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First Year-Round Farmer's Market Boons Increased Demand
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The state department of Agriculture is making plans for a new regional farmers’ market facility. As WNPR's Marie Kuhn reports, the Hartford site will allow Connecticut farmers to sell their crops year-round.

The last 20 years has seen an explosion in interest about farmers markets.  In 1986, there were 22 farmers markets in the state, now there are more than 120. 

The non-profit Hartford Regional Market is the oldest farmer's market in the state, and largest produce distributor between Boston and New York.

Its seasonal market attracts about 10 thousand customers a year. But The Market's Bob Pellegrino says the state needs a much larger facility to accommodate an increased demand for fresh Connecticut grown products.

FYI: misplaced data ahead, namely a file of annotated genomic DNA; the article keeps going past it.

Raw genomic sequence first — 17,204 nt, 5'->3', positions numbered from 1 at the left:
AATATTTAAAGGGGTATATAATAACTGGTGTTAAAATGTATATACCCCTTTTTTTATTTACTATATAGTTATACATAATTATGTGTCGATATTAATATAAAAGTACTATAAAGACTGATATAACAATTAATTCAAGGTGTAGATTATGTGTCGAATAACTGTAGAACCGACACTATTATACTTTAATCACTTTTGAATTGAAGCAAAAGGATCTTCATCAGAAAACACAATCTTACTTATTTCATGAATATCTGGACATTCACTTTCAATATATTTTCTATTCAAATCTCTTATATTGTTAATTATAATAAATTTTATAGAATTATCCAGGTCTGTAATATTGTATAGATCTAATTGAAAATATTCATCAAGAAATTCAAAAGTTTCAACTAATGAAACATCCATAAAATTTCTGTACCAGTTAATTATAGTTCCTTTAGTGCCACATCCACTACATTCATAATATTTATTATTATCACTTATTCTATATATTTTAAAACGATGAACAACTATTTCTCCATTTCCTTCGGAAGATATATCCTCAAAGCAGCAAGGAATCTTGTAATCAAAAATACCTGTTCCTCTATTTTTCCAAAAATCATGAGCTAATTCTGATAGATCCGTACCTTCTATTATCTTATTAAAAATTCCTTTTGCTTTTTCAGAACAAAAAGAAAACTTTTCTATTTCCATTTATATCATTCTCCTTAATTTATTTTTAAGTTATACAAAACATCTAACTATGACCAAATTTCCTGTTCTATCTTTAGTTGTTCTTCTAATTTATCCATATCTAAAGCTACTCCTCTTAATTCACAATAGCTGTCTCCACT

"That's the way of the future, people like to go to farmer's markets for fresh produce," said Pellegrino. "And they're supporting the industry for the state of Connecticut , but mostly because it's fresh, and it's local."

The new facility will have space for more than 50 additional farmers to sell their goods. The new, heated stalls will allow them to sell more cold weather crops, like syrup, honey, or hydroponically-grown produce.

Thanks to a grant from the US Department of Agriculture, the state was awarded a little more than 115,000 dollars for the project. Pellegrino says he hopes the total budget of the project will stay under $500,000. 

The new market is expected to open in July of 2011.


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